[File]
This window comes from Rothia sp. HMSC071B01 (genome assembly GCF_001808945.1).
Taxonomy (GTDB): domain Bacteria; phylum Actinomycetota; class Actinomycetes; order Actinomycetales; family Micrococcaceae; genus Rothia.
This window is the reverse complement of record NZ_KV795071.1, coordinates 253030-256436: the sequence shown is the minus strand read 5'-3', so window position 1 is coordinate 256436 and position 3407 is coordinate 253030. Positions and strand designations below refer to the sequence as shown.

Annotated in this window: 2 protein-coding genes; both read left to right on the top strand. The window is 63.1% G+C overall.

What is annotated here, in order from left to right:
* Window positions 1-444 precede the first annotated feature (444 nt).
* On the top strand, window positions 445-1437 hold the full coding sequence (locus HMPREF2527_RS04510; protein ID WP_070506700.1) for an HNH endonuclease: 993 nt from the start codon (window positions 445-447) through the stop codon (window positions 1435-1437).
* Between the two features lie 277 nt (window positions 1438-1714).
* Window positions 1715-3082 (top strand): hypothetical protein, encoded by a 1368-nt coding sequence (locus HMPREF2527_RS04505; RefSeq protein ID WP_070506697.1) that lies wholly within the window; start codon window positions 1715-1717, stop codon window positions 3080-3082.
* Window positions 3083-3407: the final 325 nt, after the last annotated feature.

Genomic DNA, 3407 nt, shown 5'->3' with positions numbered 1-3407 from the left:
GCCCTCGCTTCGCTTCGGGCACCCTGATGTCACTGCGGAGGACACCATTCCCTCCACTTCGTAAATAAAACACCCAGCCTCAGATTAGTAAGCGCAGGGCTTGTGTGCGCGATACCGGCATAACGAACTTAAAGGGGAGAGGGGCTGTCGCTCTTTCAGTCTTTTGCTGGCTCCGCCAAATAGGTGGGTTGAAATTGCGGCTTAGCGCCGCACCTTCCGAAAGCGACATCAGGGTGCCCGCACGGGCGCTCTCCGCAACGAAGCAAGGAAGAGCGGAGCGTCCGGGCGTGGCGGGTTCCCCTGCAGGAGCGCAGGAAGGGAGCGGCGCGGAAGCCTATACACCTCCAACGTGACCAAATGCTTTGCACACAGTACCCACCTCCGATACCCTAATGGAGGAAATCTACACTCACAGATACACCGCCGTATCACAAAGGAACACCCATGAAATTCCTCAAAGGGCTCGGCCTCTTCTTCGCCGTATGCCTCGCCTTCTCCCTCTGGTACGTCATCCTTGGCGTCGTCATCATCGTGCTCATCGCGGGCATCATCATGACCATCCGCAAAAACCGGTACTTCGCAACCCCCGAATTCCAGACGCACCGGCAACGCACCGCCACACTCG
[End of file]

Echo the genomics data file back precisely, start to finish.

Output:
This window comes from Rothia sp. HMSC071B01 (genome assembly GCF_001808945.1).
Taxonomy (GTDB): domain Bacteria; phylum Actinomycetota; class Actinomycetes; order Actinomycetales; family Micrococcaceae; genus Rothia.
This window is the reverse complement of record NZ_KV795071.1, coordinates 253030-256436: the sequence shown is the minus strand read 5'-3', so window position 1 is coordinate 256436 and position 3407 is coordinate 253030. Positions and strand designations below refer to the sequence as shown.

Annotated in this window: 2 protein-coding genes; both read left to right on the top strand. The window is 63.1% G+C overall.

What is annotated here, in order from left to right:
* Window positions 1-444 precede the first annotated feature (444 nt).
* On the top strand, window positions 445-1437 hold the full coding sequence (locus HMPREF2527_RS04510; protein ID WP_070506700.1) for an HNH endonuclease: 993 nt from the start codon (window positions 445-447) through the stop codon (window positions 1435-1437).
* Between the two features lie 277 nt (window positions 1438-1714).
* Window positions 1715-3082 (top strand): hypothetical protein, encoded by a 1368-nt coding sequence (locus HMPREF2527_RS04505; RefSeq protein ID WP_070506697.1) that lies wholly within the window; start codon window positions 1715-1717, stop codon window positions 3080-3082.
* Window positions 3083-3407: the final 325 nt, after the last annotated feature.

Genomic DNA, 3407 nt, shown 5'->3' with positions numbered 1-3407 from the left:
GCCCTCGCTTCGCTTCGGGCACCCTGATGTCACTGCGGAGGACACCATTCCCTCCACTTCGTAAATAAAACACCCAGCCTCAGATTAGTAAGCGCAGGGCTTGTGTGCGCGATACCGGCATAACGAACTTAAAGGGGAGAGGGGCTGTCGCTCTTTCAGTCTTTTGCTGGCTCCGCCAAATAGGTGGGTTGAAATTGCGGCTTAGCGCCGCACCTTCCGAAAGCGACATCAGGGTGCCCGCACGGGCGCTCTCCGCAACGAAGCAAGGAAGAGCGGAGCGTCCGGGCGTGGCGGGTTCCCCTGCAGGAGCGCAGGAAGGGAGCGGCGCGGAAGCCTATACACCTCCAACGTGACCAAATGCTTTGCACACAGTACCCACCTCCGATACCCTAATGGAGGAAATCTACACTCACAGATACACCGCCGTATCACAAAGGAACACCCATGAAATTCCTCAAAGGGCTCGGCCTCTTCTTCGCCGTATGCCTCGCCTTCTCCCTCTGGTACGTCATCCTTGGCGTCGTCATCATCGTGCTCATCGCGGGCATCATCATGACCATCCGCAAAAACCGGTACTTCGCAACCCCCGAATTCCAGACGCACCGGCAACGCACCGCCACACTCG